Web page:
Second, you only have two docks for each MHC type. Luckily, you have one MHC type for stuff inside your cells, and one for stuff outside, but that's still only 4 docks. And there's no guarantees that you'll get different sorts from your parents. If you get an identical sort from your mother and your father, then you're limited in what your MHC can detect.
Third, it's important to know that viruses are wiley beasts, and they mutate like crazy. If they have a mutation in a part of the peptide fragment responsible for being scooped up by the MHC - using my building analogy again, if they mutate from wood to brick in part of the docking segment - then that fragment can't be picked up by whatever MHC receptor that was recognizing it, anymore. All the new T-Cells that were made to recognize the fragment+dock combination are now kinda useless, and the virus has some breathing room until a new fragment is found, shown to a T-Cell, and more of those sorts of cells are made.
Finally, the last tricky bit is the T-Cell recognition itself. I said that it'll recognize foreign stuff... but how's the T-Cell know that it's foreign? When T-Cells are maturing, they go through a little squishy bit of organ called the thymus. The thymus isn't a very impressive organ. It's incredibly easy to miss that it exists at all, in a lot of critters. I don't think there's a yup'ik word for Thymus - I'll have to ask, but I don't know any. It's that small and unremarkable. Except while in the thymus, T-Cells get schooled. The thymus presents pretty much everything there is to express in the body, and the T-Cells either recognize stuff, or they don't. Those that recognize the stuff in the thymus are destroyed, leaving only T-Cells that can detect non-self-stuff. The process is called thymic education.
And you thought our school testing was high stakes!
There's literally reams more I could write about MHC. It's important for a billion and a half things, some of which have nothing in the least to do with disease. And you can imagine why a wildlife biologist might be interested in genes that help critters fight off diseases! I've got no doubt that I'll return to MHC in the near future.
The first figure is an excerpt of a figure graciously provided to me by WK Potts. The second figure comes from the URL cited at the bottom of the picture, but comes via WK Potts again.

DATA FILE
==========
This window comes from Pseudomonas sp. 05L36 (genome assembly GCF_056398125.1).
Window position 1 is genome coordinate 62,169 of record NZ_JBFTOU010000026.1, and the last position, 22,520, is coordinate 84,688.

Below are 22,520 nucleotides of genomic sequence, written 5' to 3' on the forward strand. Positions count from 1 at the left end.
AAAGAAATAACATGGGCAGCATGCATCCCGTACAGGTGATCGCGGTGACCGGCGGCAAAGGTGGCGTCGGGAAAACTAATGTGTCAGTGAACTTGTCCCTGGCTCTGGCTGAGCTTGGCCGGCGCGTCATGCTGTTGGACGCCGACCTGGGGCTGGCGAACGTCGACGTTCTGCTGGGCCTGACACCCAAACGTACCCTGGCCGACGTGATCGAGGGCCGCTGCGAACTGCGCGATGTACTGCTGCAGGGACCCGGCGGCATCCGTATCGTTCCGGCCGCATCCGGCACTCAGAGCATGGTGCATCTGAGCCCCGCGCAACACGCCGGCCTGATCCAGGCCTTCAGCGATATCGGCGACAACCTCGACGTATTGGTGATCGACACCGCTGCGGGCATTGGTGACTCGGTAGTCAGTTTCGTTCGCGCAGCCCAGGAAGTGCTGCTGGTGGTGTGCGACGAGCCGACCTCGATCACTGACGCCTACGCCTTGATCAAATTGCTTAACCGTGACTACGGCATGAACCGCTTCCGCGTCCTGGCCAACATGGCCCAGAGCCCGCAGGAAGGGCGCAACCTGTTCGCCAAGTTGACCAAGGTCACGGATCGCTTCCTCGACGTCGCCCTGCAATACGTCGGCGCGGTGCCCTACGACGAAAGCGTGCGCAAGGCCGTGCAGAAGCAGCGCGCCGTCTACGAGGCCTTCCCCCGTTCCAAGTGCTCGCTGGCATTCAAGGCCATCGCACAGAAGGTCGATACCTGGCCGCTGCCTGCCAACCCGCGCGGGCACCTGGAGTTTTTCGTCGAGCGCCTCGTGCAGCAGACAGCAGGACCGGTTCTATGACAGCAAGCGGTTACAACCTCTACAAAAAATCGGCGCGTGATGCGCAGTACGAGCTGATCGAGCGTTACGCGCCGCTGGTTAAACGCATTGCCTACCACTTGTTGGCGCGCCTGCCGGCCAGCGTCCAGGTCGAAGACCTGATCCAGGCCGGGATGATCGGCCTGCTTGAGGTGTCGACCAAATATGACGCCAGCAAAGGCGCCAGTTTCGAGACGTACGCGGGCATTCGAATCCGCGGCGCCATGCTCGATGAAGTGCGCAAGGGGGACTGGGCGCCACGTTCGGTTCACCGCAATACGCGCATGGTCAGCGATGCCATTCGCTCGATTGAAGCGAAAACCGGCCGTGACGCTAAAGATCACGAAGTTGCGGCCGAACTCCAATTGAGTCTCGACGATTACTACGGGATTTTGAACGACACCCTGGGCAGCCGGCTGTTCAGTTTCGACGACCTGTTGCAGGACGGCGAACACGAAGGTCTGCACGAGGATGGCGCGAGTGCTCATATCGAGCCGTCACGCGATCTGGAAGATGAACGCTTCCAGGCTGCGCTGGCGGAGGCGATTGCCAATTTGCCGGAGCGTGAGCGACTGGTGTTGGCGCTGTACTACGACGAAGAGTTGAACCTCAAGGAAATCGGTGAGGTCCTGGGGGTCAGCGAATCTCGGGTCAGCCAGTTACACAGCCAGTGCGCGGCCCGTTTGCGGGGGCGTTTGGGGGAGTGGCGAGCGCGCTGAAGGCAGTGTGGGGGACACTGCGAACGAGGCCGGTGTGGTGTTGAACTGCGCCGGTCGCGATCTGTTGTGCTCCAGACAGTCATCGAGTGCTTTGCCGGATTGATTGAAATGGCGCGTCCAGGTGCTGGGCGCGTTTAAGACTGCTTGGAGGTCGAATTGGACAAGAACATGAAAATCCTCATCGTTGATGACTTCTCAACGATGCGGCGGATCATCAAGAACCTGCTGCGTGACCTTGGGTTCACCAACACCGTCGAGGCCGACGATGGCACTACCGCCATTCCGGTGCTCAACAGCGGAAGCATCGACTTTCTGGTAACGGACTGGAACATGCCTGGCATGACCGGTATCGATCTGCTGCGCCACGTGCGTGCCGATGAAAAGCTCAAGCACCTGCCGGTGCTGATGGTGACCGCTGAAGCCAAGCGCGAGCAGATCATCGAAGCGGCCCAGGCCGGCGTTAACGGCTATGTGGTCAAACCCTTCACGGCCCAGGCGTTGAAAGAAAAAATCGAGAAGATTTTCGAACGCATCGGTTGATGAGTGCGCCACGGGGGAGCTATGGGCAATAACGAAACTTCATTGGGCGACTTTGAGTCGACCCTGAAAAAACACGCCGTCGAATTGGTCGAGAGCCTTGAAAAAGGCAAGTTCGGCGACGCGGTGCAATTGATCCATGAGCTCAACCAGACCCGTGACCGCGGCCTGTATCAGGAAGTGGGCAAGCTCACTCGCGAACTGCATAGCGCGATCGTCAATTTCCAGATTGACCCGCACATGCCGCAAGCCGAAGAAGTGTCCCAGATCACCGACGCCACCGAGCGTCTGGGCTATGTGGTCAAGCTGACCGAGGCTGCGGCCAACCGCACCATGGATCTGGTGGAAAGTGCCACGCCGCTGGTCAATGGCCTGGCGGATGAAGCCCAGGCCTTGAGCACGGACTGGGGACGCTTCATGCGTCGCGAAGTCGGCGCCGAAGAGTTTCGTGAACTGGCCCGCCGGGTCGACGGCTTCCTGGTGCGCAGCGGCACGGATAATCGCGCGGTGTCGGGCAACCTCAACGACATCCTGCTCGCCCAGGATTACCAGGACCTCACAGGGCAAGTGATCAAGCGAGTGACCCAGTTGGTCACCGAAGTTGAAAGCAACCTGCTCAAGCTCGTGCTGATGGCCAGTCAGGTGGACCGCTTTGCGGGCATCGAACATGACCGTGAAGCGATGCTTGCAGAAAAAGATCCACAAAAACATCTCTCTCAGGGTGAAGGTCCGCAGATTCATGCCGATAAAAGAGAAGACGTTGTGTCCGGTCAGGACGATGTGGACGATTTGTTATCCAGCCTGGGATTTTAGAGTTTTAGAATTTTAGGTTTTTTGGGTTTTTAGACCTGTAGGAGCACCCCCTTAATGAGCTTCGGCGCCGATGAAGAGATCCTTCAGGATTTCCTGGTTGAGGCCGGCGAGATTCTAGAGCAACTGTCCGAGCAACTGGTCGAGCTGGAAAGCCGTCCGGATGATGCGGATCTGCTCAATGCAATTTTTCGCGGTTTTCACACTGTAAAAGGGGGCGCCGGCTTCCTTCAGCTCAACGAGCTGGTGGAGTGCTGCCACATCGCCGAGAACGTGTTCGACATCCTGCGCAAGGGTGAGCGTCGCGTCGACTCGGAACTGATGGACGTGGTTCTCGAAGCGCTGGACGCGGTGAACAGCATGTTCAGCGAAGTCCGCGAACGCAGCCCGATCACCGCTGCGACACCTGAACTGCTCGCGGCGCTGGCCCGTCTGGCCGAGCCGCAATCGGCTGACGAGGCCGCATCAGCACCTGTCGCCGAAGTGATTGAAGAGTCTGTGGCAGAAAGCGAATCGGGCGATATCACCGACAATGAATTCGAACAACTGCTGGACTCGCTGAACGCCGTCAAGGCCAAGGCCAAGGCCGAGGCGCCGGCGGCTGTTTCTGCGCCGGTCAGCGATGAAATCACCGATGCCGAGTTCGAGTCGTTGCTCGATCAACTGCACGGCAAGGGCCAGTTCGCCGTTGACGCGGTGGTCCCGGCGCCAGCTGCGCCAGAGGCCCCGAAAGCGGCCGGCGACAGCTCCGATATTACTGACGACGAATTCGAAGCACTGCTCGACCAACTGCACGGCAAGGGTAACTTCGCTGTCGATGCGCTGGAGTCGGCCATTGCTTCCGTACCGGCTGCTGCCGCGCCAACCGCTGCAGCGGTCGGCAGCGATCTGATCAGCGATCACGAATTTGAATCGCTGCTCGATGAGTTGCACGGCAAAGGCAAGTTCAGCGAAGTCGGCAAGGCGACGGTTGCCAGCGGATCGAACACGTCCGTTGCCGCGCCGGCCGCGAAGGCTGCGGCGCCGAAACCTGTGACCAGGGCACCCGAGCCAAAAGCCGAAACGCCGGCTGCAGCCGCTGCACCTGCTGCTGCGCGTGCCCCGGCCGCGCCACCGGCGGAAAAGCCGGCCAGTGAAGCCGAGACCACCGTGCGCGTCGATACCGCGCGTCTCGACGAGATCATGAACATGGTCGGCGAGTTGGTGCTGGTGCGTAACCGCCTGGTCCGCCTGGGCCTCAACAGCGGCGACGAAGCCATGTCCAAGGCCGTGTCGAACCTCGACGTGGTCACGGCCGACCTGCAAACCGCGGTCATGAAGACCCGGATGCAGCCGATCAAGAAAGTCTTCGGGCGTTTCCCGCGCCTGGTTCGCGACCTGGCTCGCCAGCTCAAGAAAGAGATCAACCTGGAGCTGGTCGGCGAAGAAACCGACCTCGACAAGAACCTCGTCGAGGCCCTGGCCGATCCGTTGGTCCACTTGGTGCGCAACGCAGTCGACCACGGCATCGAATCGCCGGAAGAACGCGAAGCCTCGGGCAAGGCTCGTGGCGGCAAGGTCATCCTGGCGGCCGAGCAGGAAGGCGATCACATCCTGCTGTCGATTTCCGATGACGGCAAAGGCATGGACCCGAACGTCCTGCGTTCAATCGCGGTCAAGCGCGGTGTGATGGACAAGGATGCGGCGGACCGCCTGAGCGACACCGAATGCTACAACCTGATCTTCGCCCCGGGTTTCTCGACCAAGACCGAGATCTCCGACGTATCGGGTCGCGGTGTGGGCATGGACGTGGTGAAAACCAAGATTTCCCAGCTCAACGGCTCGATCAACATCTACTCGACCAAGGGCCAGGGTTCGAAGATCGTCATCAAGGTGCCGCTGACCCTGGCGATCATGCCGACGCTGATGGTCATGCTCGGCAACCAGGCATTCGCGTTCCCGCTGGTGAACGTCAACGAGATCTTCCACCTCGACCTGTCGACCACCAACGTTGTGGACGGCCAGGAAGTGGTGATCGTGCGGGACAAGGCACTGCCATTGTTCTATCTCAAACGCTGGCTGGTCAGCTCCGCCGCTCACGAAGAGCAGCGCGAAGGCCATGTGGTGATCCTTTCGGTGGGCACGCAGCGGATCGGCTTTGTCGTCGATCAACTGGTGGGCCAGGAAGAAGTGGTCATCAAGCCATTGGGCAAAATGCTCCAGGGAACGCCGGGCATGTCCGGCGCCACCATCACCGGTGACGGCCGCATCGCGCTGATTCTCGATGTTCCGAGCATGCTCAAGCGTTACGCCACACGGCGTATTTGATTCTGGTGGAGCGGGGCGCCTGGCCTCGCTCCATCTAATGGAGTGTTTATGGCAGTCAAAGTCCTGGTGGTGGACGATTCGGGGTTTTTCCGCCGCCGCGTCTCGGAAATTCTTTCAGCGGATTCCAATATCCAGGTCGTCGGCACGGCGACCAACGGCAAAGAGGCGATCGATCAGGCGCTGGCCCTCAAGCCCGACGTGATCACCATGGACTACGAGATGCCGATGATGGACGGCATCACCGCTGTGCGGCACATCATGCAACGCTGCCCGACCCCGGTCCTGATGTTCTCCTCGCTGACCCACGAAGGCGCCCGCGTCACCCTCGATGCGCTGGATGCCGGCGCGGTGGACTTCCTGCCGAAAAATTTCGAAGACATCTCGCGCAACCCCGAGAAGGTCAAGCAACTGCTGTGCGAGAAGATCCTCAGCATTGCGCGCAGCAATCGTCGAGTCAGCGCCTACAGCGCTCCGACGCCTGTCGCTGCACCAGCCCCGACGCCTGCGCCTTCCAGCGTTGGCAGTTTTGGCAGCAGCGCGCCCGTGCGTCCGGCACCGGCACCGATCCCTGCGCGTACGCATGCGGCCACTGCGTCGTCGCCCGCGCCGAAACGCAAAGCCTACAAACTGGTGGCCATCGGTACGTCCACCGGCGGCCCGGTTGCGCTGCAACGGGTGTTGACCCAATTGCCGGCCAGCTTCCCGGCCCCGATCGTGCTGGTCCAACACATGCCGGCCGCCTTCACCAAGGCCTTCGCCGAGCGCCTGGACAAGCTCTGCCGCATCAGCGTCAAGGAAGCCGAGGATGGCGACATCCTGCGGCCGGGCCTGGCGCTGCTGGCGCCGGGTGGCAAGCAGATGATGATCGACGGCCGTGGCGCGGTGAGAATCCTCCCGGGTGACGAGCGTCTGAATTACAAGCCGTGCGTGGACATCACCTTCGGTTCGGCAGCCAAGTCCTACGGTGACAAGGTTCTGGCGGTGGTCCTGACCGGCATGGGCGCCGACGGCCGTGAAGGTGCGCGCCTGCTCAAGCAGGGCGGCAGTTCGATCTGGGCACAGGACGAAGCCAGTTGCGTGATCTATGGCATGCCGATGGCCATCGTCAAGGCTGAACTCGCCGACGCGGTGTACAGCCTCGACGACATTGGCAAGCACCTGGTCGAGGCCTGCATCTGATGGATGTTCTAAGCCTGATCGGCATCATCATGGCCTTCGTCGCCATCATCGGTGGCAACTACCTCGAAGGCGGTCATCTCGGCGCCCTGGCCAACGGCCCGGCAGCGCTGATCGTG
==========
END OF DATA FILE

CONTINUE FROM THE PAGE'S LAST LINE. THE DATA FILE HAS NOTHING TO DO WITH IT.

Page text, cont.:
Friday, 1 May 2009
Censored by yours truly.
I'm glad I got this very important communication.
AN ANIMAL rights organisation has asked the Oxford English Dictionary to change its definition of the word ‘fisherman’.Normally, that gets a Yawn. PETA does more moronic stunts all the time. Kentucky Derby's coming up - how much you want to bet at some point someone will have horse blood thrown at them? No doubt they'll compare someone to Nazis. One of their cretins will light some cars on fire, and maybe rough up a few stable hands before the race. The usual. But then I saw their definitions:
Peta offered the following revised definitions of the word: l A person ignorant of, oblivious to or indifferent to the fact that he or she is inflicting pain by catching, suffocating, stabbing and gutting fish; someone who is hooked on cruelty.
Yawn. Not even creative.
l A person who “relaxes” by impaling water-dwelling animals; often a person too out of shape to participate in a real sport.
Ever see PETA people up close? They tend to be really frail. Need to eat some fat and protein! Anyhow, yawn again.
l A man looking for an excuse to wear thigh-high waders.
Oooooooh. I actually like that one. 's true. I tend to wear chest waders, myself, but it's easy enough - just say `any excuse to wear waders.` My one complaint is that it leaves women out of fishing. I think they thought that'd be more insulting that it actually is... : )